Then, awash in the glow of my good Samaritan vibes, I started scheming. How cool would it be if Dolt was able to fix this bug the same day that I filed it against MySQL? Just yesterday we published a blog post about how we now have 4 9's of correctness against sqllogictest, the 5.7 million SQL query test suite developed by SQLite3. 4 9's of correctness is pretty cool, but what's even cooler is being more correct than MySQL, even in some tiny way. So that's what I did, I was already in there anyway. Here's the PR that fixes it.

On my development branch of Dolt, this query now works correctly, where it does not in MySQL.

% dolt sql
# Welcome to the DoltSQL shell.
# Statements must be terminated with ';'.
# "exit" or "quit" (or Ctrl-D) to exit.
defaults> CREATE TABLE t1 (a int default 1, b int default (a+1));
defaults> INSERT INTO t1 (b,a) values (DEFAULT, 3);
Query OK, 1 row affected (0.00 sec)
defaults> select * from t1;
| a | b |
| 3 | 4 |
1 row in set (0.00 sec)

But does any of this matter?

You might well ask: what sane person would use this weird syntax for an insert? This is how you're supposed to write an insert if you want the DEFAULT value for some column, and it works fine.

INSERT INTO t1 (a) values (3);

That's it, there's no need to use the DEFAULT keyword in this statement at all. You just don't provide a value for that column to give it the default one, that's why it's called the default.

The problem, as we've learned in excruciating detail these last 3 years chasing compatibility, is that hardly anybody writes artisanal SQL queries by hand these days. They're all using libraries that generate the queries for them, and most of the time they have no idea what the tool is doing in the background. They only care when it breaks.

usual suspects

Friends, I've seen queries generated by these things that would make your hair turn shock white. I've seen esoteric SQL syntax and use of the information_schema tables that would put you in bed for a week. I've seen queries they produce that have made a grown man weep for mercy.

This is what we're up against, and it's what makes compatibility so, so important. Although, ironically enough, the fact that the bug I just fixed exists in MySQL insulates us somewhat in this case -- they probably tested it against MySQL and discovered it didn't work. But then again, maybe they didn't! SQLAlchemy in particular is developed at an absolutely furious, churning pace. It wouldn't surprise me in the least to discover five years from now that SQLAlchemy has bug reports asking them to not use this syntax. And the lead developer will ask, confused,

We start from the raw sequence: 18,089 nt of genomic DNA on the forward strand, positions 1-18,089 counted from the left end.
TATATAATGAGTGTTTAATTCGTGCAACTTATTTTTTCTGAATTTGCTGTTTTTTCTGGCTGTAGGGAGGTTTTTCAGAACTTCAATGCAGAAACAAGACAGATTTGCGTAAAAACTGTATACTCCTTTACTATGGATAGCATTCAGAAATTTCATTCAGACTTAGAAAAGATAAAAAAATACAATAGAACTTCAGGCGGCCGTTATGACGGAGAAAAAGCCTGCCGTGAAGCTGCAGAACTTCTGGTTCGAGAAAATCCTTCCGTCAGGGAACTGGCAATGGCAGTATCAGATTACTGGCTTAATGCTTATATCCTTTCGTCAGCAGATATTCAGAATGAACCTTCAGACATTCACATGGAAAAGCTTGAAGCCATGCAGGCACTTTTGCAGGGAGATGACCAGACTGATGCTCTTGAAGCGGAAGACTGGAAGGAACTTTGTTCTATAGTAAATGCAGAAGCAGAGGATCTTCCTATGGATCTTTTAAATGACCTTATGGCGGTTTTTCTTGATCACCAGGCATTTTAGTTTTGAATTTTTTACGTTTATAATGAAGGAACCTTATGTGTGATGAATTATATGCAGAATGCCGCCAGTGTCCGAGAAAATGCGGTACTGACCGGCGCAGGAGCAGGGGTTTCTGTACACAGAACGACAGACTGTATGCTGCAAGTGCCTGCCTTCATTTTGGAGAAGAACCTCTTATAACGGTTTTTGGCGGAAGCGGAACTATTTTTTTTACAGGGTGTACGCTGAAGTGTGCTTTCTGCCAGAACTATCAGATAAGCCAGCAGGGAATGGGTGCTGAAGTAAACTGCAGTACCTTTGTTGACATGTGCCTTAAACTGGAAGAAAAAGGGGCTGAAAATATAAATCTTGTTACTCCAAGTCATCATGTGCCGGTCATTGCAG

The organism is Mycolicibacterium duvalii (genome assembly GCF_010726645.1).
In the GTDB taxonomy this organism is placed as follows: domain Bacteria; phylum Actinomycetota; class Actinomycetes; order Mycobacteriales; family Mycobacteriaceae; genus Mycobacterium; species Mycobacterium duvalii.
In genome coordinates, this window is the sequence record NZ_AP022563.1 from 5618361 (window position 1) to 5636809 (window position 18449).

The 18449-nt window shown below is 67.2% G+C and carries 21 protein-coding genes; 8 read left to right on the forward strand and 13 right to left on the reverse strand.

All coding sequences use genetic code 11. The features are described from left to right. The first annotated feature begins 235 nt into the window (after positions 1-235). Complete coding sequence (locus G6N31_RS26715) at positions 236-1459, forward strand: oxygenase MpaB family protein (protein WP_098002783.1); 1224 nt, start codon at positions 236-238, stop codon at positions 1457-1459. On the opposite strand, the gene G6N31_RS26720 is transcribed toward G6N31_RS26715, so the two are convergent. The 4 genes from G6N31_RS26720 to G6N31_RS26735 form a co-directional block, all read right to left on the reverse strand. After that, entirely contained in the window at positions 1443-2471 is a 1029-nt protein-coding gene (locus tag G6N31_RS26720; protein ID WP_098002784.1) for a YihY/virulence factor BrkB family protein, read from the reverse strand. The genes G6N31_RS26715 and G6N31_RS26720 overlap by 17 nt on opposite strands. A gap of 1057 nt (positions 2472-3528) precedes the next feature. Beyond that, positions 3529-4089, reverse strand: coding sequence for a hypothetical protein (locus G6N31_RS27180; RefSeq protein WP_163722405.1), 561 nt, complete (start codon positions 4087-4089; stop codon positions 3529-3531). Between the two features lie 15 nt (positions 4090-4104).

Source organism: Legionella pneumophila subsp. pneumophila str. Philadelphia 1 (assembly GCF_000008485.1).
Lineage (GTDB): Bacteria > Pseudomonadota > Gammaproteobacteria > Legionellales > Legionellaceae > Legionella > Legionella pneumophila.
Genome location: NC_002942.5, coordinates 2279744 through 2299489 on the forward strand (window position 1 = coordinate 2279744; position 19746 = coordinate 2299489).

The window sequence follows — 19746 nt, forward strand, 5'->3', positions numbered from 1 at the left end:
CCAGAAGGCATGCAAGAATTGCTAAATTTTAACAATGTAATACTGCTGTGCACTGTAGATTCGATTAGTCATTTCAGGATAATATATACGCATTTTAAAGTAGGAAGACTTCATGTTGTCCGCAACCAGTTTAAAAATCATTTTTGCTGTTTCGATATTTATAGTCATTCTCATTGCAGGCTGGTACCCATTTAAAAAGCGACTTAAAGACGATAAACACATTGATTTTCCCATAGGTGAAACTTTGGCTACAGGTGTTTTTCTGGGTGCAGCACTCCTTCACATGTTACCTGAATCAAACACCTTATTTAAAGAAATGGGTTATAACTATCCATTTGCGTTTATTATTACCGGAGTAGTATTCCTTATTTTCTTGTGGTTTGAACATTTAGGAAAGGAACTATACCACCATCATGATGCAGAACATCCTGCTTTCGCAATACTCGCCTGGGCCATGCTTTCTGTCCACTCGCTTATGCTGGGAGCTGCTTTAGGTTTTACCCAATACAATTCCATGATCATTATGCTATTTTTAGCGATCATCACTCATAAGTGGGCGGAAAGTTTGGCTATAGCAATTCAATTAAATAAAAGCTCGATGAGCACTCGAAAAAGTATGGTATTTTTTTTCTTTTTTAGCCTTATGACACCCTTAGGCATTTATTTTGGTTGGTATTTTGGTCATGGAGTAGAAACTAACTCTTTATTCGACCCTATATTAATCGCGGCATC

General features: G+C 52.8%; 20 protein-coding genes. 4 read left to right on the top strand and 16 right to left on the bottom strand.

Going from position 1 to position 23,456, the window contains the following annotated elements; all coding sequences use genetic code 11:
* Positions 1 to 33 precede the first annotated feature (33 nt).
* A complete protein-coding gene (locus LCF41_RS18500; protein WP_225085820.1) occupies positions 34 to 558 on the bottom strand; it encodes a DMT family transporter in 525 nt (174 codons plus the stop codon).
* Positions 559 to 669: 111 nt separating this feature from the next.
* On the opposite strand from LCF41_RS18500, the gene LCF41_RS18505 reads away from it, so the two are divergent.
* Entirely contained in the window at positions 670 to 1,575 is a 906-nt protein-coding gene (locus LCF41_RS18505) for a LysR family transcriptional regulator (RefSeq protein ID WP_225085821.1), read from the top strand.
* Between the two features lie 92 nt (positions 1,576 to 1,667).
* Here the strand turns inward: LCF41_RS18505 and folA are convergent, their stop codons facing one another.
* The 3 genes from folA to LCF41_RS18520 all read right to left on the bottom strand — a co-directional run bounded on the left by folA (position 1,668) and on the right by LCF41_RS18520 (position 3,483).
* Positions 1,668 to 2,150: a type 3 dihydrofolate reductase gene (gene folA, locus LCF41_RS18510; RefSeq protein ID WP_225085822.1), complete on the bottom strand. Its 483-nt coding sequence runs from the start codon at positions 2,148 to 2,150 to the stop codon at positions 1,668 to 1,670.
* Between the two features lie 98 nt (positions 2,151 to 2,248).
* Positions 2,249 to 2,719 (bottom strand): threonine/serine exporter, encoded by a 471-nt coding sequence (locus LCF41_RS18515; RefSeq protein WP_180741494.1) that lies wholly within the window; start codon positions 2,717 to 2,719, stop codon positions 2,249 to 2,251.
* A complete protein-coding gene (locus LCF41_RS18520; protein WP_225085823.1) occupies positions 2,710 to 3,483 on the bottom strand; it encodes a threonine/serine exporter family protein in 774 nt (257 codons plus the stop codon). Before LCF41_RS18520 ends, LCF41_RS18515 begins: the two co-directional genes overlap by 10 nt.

But it works in Dolt, why doesn't it work in MySQL?

Update: but wait, is this even a bug?

Publication day update: MySQL closed my bug as "Not a Bug". Here's their rationale:

Hi Mr. Musgrave,

Thank you for your bug report.

However, this is not a bug.

If column B has a default that is an expression that depends on the value of column A, then column A must precede the list of columns in the INSERT statement. According to SQL standard, columns are evaluated in the order that they are given.

Not a bug.

Now, I'm a software engineer by trade. I have a fine, one might say aristocratic appreciation of all the nuanced, many-splendored ways one can tell a customer to go kick rocks to keep your bug queue manageable, and appealing to the authority of a standard is one of the absolute best ways to do this. That said, I gave Larry Ellison my home address to submit this bug and I demand satisfaction. I have some objections here.

First of all, I cannot download "the SQL standard" to examine the truth value of this claim, because a) no such single document exists, and b) the dozens of publications from ISO spanning five decades that comprise the actual standard are proprietary. I learned this when I tried to read the standard to implement the precise syntax for snapshot queries (FOR SYSTEM_TIME AS OF ...). I had to resort to learning about the standard second-hand from academic publications discussing the changes to it. Here's a partial listing of the documents comprising the standard:

sql standard docs

Each of them runs into the thousands of pages, and you can buy them for the low, low price of 208 Swiss Francs apiece:

iso checkout page

But second, and maybe more importantly, MySQL has a well-earned reputation for running roughshod over the SQL standards whenever it suits them. They have done things to the standard that would make a sailor blush. They're hardly the only database vendor to do this -- database behavior is notoriously vendor-specific despite the existence of the ISO standards. But MySQL in particular was a running joke for decades (toy database!) in large part because of their lax adherence to standards.

pieces of flair

I decided to see how other database vendors handled column defaults in this scenario. First, SQLite3:

sqlite3 column defaults

So SQLite3 doesn't even allow column references in defaults. But that's understandable, they're not really an OLTP production database, let's try Postgres.

postgres column defaults

OK that's a little surprising, I guess Postgres doesn't allow this either. Maybe Microsoft wanted to differentiate themselves on this point, let's try SQL Server.

sql server column defaults

Nope, no support from Microsoft either. I'm starting to feel like I'm taking crazy pills. One more: the granddaddy of enterprise SQL databases, Oracle.

oracle column defaults

OK, so let's review:

  1. Of the five most popular SQL database vendors, only MySQL supports using column references in default values at all.
  2. MySQL's implementation silently produces nonsensical results when the column values are inserted out of order.
  3. This behavior is actually part of the SQL standard.

i don't believe you

So is this a bug, or is it, as MySQL claims, working as intended according to the SQL standard? I'll let you decide, but we're considering it a bug and making it just work correctly in Dolt.


We hope this blog gives you a taste of the challenges we face trying to fulfill our promise of being a drop-in replacement for MySQL, and join us in celebrating this one brief shining moment when we were able, with a clear conscience, to become more correct than MySQL in one small, beautiful way. The hunt continues.

Have questions about Dolt or SQL testing? Join us on Discord to talk to our engineering team and meet other Dolt users.